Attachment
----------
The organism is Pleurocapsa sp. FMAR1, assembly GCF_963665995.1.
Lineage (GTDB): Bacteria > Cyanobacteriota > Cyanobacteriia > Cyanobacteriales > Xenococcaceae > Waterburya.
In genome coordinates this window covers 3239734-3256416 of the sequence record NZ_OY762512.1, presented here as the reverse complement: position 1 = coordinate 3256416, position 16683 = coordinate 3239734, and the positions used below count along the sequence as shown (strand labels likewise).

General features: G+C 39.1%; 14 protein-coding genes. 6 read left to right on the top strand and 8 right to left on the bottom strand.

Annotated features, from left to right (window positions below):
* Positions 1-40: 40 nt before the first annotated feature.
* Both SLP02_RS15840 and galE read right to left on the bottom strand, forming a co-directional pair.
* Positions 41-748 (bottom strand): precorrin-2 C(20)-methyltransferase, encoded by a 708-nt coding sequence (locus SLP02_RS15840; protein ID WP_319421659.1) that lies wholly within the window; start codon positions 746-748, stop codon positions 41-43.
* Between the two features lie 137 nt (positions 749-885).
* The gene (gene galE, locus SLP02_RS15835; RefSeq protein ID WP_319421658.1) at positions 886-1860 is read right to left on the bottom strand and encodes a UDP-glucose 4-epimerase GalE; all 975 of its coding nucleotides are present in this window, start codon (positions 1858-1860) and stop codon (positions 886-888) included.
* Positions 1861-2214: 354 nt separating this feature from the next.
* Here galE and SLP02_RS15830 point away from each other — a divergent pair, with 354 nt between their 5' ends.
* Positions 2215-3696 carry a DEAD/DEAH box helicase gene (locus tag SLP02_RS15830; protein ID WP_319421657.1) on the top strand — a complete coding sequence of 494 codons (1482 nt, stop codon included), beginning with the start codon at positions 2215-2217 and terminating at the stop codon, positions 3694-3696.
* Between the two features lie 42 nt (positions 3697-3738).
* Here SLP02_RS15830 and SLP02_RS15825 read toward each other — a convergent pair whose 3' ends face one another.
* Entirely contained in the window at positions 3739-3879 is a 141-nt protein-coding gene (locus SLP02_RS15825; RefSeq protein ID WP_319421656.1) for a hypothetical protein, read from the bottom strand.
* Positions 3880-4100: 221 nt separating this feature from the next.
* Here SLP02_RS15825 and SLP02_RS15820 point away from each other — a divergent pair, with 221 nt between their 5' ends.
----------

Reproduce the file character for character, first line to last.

The organism is Pleurocapsa sp. FMAR1, assembly GCF_963665995.1.
Lineage (GTDB): Bacteria > Cyanobacteriota > Cyanobacteriia > Cyanobacteriales > Xenococcaceae > Waterburya.
In genome coordinates this window covers 3239734-3256416 of the sequence record NZ_OY762512.1, presented here as the reverse complement: position 1 = coordinate 3256416, position 16683 = coordinate 3239734, and the positions used below count along the sequence as shown (strand labels likewise).

General features: G+C 39.1%; 14 protein-coding genes. 6 read left to right on the top strand and 8 right to left on the bottom strand.

Annotated features, from left to right (window positions below):
* Positions 1-40: 40 nt before the first annotated feature.
* Both SLP02_RS15840 and galE read right to left on the bottom strand, forming a co-directional pair.
* Positions 41-748 (bottom strand): precorrin-2 C(20)-methyltransferase, encoded by a 708-nt coding sequence (locus SLP02_RS15840; protein ID WP_319421659.1) that lies wholly within the window; start codon positions 746-748, stop codon positions 41-43.
* Between the two features lie 137 nt (positions 749-885).
* The gene (gene galE, locus SLP02_RS15835; RefSeq protein ID WP_319421658.1) at positions 886-1860 is read right to left on the bottom strand and encodes a UDP-glucose 4-epimerase GalE; all 975 of its coding nucleotides are present in this window, start codon (positions 1858-1860) and stop codon (positions 886-888) included.
* Positions 1861-2214: 354 nt separating this feature from the next.
* Here galE and SLP02_RS15830 point away from each other — a divergent pair, with 354 nt between their 5' ends.
* Positions 2215-3696 carry a DEAD/DEAH box helicase gene (locus tag SLP02_RS15830; protein ID WP_319421657.1) on the top strand — a complete coding sequence of 494 codons (1482 nt, stop codon included), beginning with the start codon at positions 2215-2217 and terminating at the stop codon, positions 3694-3696.
* Between the two features lie 42 nt (positions 3697-3738).
* Here SLP02_RS15830 and SLP02_RS15825 read toward each other — a convergent pair whose 3' ends face one another.
* Entirely contained in the window at positions 3739-3879 is a 141-nt protein-coding gene (locus SLP02_RS15825; RefSeq protein ID WP_319421656.1) for a hypothetical protein, read from the bottom strand.
* Positions 3880-4100: 221 nt separating this feature from the next.
* Here SLP02_RS15825 and SLP02_RS15820 point away from each other — a divergent pair, with 221 nt between their 5' ends.